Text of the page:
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I have the two sentences:

If you can't beat them, join them. Once your opponents realize they have no chance of defeating you, they'll join you.

I feel theres a word missing that could link those two sentences to the transition into the second sentence make sense.

I am thinking of maybe adding the word

hence,

so it becomes

If you can't beat them, join them. Hence, once your opponents realize they have no chance of defeating you, they'll join you.

But I feel there is an issue somewhere.

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    The two statements are actually contradictory and do not belong together. In the first you join them because you cannot beat them. In the second, they join you because they have no chance of defeating you. It doesn't make sense. – Nigel J Mar 8 '18 at 14:04
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    @NigelJ It seems to make sense to me. The first sentence restates the proverb; in the second, the opponents apply the proverb more or less verbatim. – Watercleave Mar 9 '18 at 3:36
  • How could one rephrase this by not offending the opponent since your end goal is to have them join your side. – John Mar 9 '18 at 13:15
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There is nothing grammatically wrong with how you've written it, but it is a garden path paragraph. The first sentence implies that that speaker is speaking to someone who is losing, the second sentence implies that the speaker is speaking to someone who is winning.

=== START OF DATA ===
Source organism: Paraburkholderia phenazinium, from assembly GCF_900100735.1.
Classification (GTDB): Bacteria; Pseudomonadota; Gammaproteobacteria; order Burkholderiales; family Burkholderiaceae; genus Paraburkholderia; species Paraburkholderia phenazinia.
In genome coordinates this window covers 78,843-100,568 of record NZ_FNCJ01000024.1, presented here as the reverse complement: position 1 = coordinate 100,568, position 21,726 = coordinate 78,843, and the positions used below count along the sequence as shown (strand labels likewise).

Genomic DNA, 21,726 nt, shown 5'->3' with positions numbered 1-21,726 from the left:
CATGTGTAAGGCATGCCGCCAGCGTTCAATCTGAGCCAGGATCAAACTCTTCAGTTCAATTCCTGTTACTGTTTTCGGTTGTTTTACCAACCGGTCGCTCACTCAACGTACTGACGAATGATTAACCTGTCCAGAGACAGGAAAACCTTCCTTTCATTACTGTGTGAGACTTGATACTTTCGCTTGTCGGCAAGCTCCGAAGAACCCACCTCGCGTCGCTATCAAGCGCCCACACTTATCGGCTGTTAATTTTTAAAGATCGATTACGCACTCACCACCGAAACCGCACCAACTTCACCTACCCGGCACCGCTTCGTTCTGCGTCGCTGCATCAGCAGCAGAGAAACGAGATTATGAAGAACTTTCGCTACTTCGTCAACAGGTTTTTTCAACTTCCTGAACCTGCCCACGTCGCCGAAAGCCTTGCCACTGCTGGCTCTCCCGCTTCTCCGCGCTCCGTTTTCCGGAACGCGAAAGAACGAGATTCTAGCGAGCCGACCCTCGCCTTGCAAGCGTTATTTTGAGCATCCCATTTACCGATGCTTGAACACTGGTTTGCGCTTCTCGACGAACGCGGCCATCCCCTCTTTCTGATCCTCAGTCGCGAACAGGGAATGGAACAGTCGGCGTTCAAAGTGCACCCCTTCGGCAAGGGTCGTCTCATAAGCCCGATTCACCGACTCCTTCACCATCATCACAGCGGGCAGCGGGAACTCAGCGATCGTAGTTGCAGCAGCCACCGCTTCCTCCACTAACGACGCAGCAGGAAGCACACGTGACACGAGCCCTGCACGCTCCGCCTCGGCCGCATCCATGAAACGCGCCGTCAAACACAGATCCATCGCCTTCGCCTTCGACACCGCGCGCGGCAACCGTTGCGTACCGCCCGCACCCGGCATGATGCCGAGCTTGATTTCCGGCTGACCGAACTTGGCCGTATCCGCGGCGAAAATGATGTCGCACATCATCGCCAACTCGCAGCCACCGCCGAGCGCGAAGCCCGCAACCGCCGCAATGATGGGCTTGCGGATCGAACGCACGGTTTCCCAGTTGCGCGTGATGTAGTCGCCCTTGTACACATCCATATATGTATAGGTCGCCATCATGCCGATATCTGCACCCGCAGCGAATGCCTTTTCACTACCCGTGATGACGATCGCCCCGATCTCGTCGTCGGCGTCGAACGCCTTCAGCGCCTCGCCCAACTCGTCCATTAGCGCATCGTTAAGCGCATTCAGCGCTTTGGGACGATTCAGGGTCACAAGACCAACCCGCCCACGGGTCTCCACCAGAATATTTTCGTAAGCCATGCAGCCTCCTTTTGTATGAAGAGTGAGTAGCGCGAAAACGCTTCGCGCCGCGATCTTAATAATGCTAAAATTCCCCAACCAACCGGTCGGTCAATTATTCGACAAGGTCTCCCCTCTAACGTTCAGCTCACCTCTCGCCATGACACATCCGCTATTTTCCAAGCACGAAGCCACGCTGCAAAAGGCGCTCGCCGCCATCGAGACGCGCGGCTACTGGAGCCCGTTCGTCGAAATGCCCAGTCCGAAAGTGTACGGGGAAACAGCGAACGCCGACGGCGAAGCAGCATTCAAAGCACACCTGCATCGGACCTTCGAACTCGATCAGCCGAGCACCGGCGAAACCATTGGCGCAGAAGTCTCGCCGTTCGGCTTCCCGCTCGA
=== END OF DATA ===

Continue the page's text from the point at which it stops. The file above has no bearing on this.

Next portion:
The first change I'd make would be to make it clear that the first sentence is a restating of a proverb, i.e. a quote. I'd do this by putting quote marks around it.

"If you can't beat them, join them." Once your opponents realize they have no chance of defeating you, they'll join you.

The second thing that's needed is some context. In the middle of a conversation where it's clear that a) the person is winning and b) the person wants the opposition to join them, then my text above makes perfect sense:

Abigail: I wish XYZ Corporation would stop competing with us, and instead accept my generous offer to buy them out and merge our businesses!

Stuart: "If you can't beat them, join them." Once your opponents realize they have no chance of defeating you, they'll join you.

On the other hand, if you are intending this to be a stand-alone phrase, a new version of the proverb maybe, then you need to add the context in within the phrase:

"If you can't beat them, join them." Once your opponents realize this, and realize they have no chance of defeating you, they'll join you.

or

"If you can't beat them, join them." Everyone knows that. So once your opponents realize they have no chance of defeating you, they'll join you.

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